Published May 9, 2011
Iceland’s new constitution is currently being drafted, and a number of changes are already being proposed.
As the Grapevine reported, elections for the 25-member constitutional assembly were ruled invalid on the grounds that the way the elections were conducted broke numerous voting laws. The issue has been a political one, as conservatives have been opposed to changing the constitution, while leftists greatly favour doing so. Last February, the government proposed appointing those 25 who had been elected onto a “constitutional council”, thereby getting around the court ruling. The measure passed, 30 votes against 21.
Vísir now reports that a number of changes are already being proposed. Among these is an addition to the chapter on human rights, which would forbid any Icelander from being conscripted into military service. Iceland has no military force at the moment, and the closest thing to it – the Icelandic Defence Agency – was abolished last January. However, should an Icelandic army be formed, for whatever reason, and this new article to the constitution be passed, no Icelander need fear being drafted.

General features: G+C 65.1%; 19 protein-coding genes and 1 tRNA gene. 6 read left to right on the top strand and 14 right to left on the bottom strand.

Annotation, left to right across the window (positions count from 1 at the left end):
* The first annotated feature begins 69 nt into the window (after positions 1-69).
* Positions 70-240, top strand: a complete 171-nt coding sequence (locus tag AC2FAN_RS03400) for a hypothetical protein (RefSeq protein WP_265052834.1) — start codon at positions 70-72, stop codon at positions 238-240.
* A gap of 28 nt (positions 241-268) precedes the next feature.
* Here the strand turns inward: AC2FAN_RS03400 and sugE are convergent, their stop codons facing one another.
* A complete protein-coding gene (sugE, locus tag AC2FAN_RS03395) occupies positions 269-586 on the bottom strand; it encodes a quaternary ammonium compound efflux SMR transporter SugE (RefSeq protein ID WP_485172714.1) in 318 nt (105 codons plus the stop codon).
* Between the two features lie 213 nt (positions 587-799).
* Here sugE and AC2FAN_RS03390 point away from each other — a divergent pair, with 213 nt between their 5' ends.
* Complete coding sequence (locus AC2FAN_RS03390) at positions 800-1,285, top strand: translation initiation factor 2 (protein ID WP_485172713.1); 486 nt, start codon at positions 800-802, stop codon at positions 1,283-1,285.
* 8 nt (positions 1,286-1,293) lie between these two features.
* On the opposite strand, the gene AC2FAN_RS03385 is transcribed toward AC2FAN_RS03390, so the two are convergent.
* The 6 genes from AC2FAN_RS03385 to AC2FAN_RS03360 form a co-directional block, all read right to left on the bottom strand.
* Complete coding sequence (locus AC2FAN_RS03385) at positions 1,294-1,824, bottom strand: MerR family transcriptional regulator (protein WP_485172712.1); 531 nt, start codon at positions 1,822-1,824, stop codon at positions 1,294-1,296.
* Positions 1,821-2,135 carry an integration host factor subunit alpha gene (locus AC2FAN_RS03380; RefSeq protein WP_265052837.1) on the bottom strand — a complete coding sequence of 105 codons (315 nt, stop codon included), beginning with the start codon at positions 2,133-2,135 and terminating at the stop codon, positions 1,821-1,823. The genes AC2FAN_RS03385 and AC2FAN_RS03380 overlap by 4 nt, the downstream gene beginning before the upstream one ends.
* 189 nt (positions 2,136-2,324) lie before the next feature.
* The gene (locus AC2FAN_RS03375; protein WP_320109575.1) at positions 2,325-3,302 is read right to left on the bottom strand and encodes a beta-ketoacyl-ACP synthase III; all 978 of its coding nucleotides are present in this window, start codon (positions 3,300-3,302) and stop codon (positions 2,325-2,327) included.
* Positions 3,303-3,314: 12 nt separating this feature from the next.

Those curious about the constitutional council, its background, and its purpose can visit their English language page. News on their progress is still only in Icelandic.